Magazine article Security Management

Electronic Safe Locks: A New Current

Magazine article Security Management

Electronic Safe Locks: A New Current

Article excerpt

AS YOU READ THIS, A FRUSTRATED person somewhere is trying for the third, fourth, maybe even the fifth time to dial a safe combination. "Just one more try," he tells himself, "and it will open."

He's not a thief. He's at work, carrying out his daily routine. Part of that routine is coaxing the safe open, dialing and redialing until it finally catches, " or whatever it is the lock does in there. His business day can't start until that happens.

For countless legitimate users, the safe takes on an inscrutable and uncooperative persona. It seems to function almost grudgingly, if at all, and then only if the user remembers and correctly performs a mechanical ritual.

Getting close isn't good enough. Some users pay homage to the safe several times a day-"four turns left to 22, three right to 75, two left to 44or was it 77, then 44? Three turns or four? Right or left?" Start again ! Security professionals get direct and indirect exposure to safe and vault Problems. Difficulties caused by these essential pieces of equipment can run the gamut from minor inconveniences to major operational snags and security risks.

Safe problems exact a toll of frustration, embarrassment, wasted time, vendors' fees, and diminished security. A significant percentage of safe problems are lock related.

Some common lock-related safe problems are dialing errors, locks that are hard to open, the need for regular combination changes, slow-running time locks, lost combinations, time-lock overwinds, dual-control problems, safekeeping of combination records, malfunctions, and the cost of service. The problems reinforce the widely held opinion that safes and vaults are costly and irksome-but necessary.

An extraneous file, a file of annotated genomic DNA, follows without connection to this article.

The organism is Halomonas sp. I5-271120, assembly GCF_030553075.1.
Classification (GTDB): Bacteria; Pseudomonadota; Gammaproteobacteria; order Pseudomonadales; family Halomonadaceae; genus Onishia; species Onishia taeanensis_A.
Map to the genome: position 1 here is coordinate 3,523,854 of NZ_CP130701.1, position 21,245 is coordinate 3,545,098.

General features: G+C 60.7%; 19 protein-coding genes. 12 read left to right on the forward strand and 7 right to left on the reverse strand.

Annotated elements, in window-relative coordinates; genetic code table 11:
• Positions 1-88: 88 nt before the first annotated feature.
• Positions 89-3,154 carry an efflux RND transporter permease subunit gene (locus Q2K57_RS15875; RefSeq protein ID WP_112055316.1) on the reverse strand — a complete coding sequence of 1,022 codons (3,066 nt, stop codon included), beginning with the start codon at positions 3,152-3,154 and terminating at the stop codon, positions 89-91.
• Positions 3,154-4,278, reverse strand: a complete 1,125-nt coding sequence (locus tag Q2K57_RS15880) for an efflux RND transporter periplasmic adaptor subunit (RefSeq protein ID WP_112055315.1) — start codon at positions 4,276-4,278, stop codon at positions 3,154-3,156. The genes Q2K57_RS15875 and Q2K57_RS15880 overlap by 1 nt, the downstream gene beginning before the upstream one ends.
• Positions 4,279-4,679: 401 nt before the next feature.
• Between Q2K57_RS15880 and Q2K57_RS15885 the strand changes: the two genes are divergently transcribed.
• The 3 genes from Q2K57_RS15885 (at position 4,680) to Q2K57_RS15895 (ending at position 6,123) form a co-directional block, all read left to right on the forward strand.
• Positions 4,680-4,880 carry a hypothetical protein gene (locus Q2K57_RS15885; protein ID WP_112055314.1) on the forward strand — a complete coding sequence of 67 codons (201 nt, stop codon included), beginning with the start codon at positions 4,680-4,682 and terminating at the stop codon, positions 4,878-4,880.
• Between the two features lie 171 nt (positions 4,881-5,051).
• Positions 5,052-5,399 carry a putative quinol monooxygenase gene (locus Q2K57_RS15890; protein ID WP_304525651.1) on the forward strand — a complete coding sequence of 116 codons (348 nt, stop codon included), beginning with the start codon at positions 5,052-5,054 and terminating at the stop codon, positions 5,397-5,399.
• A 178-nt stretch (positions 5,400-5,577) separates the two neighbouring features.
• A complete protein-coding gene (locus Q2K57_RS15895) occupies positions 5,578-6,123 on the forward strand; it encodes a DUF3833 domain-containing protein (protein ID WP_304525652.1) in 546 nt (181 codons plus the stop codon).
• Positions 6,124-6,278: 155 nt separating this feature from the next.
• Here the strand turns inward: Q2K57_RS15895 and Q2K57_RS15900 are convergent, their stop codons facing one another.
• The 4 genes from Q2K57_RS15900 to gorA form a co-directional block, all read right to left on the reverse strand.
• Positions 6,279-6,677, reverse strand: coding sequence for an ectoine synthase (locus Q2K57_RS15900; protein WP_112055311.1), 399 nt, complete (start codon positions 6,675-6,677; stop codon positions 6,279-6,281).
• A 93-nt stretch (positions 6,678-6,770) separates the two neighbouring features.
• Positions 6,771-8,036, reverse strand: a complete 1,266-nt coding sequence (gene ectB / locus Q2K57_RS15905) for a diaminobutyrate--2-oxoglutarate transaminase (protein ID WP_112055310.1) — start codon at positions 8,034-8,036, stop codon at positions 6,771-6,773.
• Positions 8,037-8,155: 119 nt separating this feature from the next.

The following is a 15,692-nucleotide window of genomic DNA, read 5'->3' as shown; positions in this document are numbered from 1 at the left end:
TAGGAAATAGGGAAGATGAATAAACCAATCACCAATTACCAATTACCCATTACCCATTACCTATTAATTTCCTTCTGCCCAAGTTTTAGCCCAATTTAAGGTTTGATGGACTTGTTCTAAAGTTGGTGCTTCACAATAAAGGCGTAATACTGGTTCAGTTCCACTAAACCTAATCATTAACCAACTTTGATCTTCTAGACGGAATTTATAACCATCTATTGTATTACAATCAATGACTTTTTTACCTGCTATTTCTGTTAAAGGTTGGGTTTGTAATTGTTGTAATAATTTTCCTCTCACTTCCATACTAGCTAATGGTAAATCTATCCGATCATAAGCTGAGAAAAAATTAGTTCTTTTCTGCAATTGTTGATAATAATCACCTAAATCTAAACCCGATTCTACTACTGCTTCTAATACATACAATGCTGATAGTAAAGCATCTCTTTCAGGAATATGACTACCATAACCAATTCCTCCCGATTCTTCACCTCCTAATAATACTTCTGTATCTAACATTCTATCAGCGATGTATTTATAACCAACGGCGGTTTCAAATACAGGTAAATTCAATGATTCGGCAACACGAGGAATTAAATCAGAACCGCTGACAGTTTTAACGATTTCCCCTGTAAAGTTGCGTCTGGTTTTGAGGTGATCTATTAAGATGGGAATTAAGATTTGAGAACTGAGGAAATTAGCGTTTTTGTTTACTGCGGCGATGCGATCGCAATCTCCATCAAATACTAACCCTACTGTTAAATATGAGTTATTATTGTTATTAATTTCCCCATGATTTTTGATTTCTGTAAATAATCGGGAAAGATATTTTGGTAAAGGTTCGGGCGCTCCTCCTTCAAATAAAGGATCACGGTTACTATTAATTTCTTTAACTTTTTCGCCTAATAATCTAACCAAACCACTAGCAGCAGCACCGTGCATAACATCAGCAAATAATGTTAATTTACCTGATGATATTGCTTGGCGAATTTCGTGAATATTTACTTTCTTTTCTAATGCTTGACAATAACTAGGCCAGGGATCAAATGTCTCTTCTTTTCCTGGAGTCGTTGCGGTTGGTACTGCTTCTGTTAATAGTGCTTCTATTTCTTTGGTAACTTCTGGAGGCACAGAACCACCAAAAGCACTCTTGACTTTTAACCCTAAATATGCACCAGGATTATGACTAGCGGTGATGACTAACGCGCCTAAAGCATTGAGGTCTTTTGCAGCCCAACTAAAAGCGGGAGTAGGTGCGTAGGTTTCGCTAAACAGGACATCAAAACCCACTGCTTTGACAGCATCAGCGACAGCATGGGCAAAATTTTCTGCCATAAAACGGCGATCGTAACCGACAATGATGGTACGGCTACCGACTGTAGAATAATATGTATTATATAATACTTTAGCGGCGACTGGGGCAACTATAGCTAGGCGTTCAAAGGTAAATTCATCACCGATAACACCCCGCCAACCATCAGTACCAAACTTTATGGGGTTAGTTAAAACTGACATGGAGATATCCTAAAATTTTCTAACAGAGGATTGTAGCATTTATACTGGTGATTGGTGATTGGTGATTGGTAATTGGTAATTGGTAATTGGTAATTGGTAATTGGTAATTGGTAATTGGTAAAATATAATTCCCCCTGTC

Over the last century the standards, designs, materials, and production methods of combination locks have changed appreciably. Despite all the changes, the basic mechanical principles by which a combination lock operates have not changed.

Now, after more than 10 decades of variations on a theme, safe and lock manufacturers are making large, ambitious technical strides. Their goal is multifaceted: to develop cost-effective, user-friendly, retrofittable safe and vault locks while maintaining or improving the security offered.

Several electromechanical and electronic locks that meet those needs are currently available, with more slated for release. The shift to electronic safe locking has begun in earnest, and the security world is feeling the first drops of a deluge of change.

You may soon be considering purchasing safes or vaults, upgradinxpg existing ones, or drafting security and usage policies for your organization. Electronic locks are among your options, and it will help You to know something about them. MECHANICAL SAFE LOCKS HAVE ALways had some well-known shortcomings, along with others that aren't common knowledge. Until recently mechanical safe locks were the only game in town. To appreciate how electronics enhances security and function, it's necessary to review some disadvantages of mechanical combination locks.

Mechanical locks are hard to operate. Many safe users consider it unusual if their safes open on the first try. They routinely dial and redial. Over a business year, extra dialing minutes add up: Three extra minutes spent every workday amount to 600 lost minutes, or 10 work hours lost every 200 workdays. Lost productive time equals asset drain.

The idea that using mechanical combination locks is hard is a self-fulfilling prophecy; if you think it's difficult, it is. Right or wrong, this perception has the same effect: frustration, lost time, and sometimes needless expense.

Many users incur needless expense by insisting to safe companies' service representatives that their safes "must be broken" because they can't open them. After users hear "There's nothing wrong with your lock - you're dialing incorrectly" a few irritating times, the idea that safes are time-consuming annoyances becomes firmly fixed. …

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